From the internet to crypto: second generations tend to improve

Before Facebook there was something called MySpace. Created in August 2003, it’s been identified by many as the start of the social media era. Offering profiles that could be personalized and a way to share photos and music, the platform took off internationally, becoming the most visited website in 2006.But MySpace’s reign was short. In 2006, Facebook, a page for socializing created by students at the University of Harvard, opened up to the public at large. By Abril 2008, it was the largest social network in the United States. MySpace tried everything to reinvent itself but ended up being sold off for $35 million in 2011. Meanwhile, Facebook has become the world’s biggest social network with 2.96 billion user accounts and an estimated value of $270 billion dollars.

Another famous case of a second generation wiping out the competition is Google. It quickly displaced Wandex and Aliweb, which few people remember today, and also other search engines such as AltaVista, which was one of the first to move to search using words.

What happened to them? They failed to evolve and were beaten by Google’s speed, the accuracy of its results and its integration with other services, among other advantages. Not even Yahoo, which bought Altavista in 2003 to integrate it into its own search engine, could beat Google.

Could Bitcoin reinvent itself?

Facebook and Google are evidence that between the first and the second generation, all good ideas get better, but they need significant changes. A similar situation can be seen today in cryptocurrencies. Bitcoin, the first generation of cryptocurrency, has faced considerable volatility for years. It was worth just a few cents when it was created in 2008, and it went on to hit a peak in October 2021, reaching 66,000 dollars. In February 2023, a Bitcoin was worth 23,000 dollars.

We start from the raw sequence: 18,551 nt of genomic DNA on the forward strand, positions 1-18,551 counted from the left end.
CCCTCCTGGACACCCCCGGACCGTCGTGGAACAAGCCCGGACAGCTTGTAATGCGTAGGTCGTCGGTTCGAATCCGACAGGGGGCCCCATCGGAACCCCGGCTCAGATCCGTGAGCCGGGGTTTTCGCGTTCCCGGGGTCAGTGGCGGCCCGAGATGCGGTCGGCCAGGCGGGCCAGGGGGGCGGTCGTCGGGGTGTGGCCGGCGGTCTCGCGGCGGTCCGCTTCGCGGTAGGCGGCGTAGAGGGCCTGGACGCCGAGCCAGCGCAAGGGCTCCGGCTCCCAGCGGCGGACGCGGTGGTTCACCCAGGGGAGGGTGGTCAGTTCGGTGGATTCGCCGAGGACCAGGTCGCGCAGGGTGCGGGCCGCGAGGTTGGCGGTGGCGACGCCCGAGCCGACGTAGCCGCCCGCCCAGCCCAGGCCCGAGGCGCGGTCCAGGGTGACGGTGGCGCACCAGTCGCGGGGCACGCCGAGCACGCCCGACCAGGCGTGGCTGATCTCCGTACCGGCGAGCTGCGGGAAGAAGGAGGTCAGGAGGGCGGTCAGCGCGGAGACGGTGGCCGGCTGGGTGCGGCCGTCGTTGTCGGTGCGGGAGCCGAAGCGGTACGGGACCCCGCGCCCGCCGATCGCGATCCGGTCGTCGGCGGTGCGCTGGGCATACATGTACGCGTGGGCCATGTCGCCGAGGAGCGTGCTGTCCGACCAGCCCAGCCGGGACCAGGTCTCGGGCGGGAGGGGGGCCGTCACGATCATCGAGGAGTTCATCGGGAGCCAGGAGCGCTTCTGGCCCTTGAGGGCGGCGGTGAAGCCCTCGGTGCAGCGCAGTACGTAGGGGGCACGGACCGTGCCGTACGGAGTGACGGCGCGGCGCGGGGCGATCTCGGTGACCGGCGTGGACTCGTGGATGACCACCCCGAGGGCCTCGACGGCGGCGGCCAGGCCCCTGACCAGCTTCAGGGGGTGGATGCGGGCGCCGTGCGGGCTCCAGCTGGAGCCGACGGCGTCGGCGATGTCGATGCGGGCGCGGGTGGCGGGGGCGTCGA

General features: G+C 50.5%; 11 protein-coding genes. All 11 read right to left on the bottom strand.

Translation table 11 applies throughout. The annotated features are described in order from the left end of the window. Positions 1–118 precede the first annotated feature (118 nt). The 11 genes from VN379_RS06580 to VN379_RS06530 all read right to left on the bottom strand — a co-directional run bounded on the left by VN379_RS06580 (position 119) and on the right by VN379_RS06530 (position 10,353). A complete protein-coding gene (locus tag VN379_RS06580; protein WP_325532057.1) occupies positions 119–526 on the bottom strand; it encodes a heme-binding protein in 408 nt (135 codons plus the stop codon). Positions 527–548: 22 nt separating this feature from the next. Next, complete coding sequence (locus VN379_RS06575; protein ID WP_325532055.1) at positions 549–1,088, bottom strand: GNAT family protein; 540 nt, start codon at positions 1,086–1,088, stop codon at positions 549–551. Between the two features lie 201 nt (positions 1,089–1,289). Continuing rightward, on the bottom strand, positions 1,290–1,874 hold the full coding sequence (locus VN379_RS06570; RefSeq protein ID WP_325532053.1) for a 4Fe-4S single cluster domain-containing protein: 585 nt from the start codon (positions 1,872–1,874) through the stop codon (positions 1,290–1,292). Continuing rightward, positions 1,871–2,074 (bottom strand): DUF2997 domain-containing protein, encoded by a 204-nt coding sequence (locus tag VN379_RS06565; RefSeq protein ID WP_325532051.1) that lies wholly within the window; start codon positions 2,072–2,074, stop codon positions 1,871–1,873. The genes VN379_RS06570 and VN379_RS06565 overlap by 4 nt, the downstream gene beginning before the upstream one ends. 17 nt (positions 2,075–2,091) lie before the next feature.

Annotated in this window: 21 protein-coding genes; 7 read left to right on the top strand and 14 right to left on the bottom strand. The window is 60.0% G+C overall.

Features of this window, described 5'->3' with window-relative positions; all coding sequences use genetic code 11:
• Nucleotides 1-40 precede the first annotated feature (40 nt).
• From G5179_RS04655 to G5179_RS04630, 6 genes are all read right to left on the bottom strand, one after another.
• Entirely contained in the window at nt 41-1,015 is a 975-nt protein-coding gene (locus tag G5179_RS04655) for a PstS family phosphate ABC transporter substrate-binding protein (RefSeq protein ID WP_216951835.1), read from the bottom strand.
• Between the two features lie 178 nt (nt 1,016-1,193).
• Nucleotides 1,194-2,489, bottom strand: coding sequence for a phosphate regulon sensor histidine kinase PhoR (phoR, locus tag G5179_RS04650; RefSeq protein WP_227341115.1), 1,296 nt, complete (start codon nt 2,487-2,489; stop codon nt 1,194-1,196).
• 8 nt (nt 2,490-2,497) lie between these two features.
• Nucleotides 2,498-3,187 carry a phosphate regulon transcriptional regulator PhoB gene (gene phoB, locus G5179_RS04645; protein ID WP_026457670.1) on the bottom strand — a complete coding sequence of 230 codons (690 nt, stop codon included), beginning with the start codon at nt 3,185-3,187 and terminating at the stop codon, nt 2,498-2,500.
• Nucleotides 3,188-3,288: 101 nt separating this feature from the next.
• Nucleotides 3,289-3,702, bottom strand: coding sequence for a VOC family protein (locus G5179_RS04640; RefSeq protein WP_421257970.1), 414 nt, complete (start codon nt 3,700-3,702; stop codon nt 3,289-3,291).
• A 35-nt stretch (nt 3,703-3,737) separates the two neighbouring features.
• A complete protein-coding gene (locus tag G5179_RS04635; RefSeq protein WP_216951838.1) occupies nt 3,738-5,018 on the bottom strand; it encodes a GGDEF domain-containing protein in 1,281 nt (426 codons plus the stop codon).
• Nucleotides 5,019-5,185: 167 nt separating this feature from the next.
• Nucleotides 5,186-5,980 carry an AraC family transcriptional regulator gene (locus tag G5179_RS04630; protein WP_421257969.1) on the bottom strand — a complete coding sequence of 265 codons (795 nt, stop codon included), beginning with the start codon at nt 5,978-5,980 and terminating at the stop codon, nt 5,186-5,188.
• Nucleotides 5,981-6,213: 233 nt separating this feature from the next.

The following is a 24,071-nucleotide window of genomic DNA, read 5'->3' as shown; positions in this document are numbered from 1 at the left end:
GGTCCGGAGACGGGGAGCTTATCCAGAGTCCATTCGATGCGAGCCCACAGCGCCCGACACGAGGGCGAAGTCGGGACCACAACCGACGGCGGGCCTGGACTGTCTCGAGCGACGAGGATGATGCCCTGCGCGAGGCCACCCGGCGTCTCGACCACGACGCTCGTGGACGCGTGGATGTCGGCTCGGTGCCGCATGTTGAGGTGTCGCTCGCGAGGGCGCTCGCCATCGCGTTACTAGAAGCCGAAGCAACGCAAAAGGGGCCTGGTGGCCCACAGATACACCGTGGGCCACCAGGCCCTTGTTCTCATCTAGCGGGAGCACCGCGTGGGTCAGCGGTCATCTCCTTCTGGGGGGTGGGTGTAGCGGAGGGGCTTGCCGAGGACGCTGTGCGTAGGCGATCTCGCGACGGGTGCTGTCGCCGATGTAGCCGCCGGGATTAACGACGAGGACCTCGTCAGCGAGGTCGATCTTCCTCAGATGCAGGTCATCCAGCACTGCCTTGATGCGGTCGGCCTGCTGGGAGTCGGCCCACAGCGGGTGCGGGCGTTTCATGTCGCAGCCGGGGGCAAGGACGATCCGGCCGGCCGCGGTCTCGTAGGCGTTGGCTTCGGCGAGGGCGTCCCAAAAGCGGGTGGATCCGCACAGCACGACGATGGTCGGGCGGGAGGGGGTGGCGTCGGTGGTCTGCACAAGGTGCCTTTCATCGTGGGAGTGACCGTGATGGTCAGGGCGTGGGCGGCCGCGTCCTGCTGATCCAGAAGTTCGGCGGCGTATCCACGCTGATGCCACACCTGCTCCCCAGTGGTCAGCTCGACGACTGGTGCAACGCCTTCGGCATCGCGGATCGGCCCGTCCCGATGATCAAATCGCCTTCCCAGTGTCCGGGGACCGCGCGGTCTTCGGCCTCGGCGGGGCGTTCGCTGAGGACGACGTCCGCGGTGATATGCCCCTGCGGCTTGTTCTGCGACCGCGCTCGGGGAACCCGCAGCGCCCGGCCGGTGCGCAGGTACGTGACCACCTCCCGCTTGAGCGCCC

Facebook triumphed because it managed to conquer a business model that MySpace couldn’t sustain. In the world of Crypto, will Bitcoin be able to reinvent itself? For now it remains based on its original model, while trends are leaning towards investment in crypto assets that are more stable, transparent and which have an economic backing behind them.

The question is whether this path will lead the cryptocurrencies to enter everyday use. Changpeng Zhao, the founder of Binance, summed up his forecast in an interview with El País: “I think that by the time teenagers who are 15 today have turned 35, cryptocurrencies will be everywhere. People will be using them to buy a coffee or at the supermarket. But this is something that will happen in the medium term,” he noted. The market is still evolving, and the new cryptocurrencies have all the elements in place to displace the first generation. It may only be a question of time.

Leave a Reply

Your email address will not be published. Required fields are marked *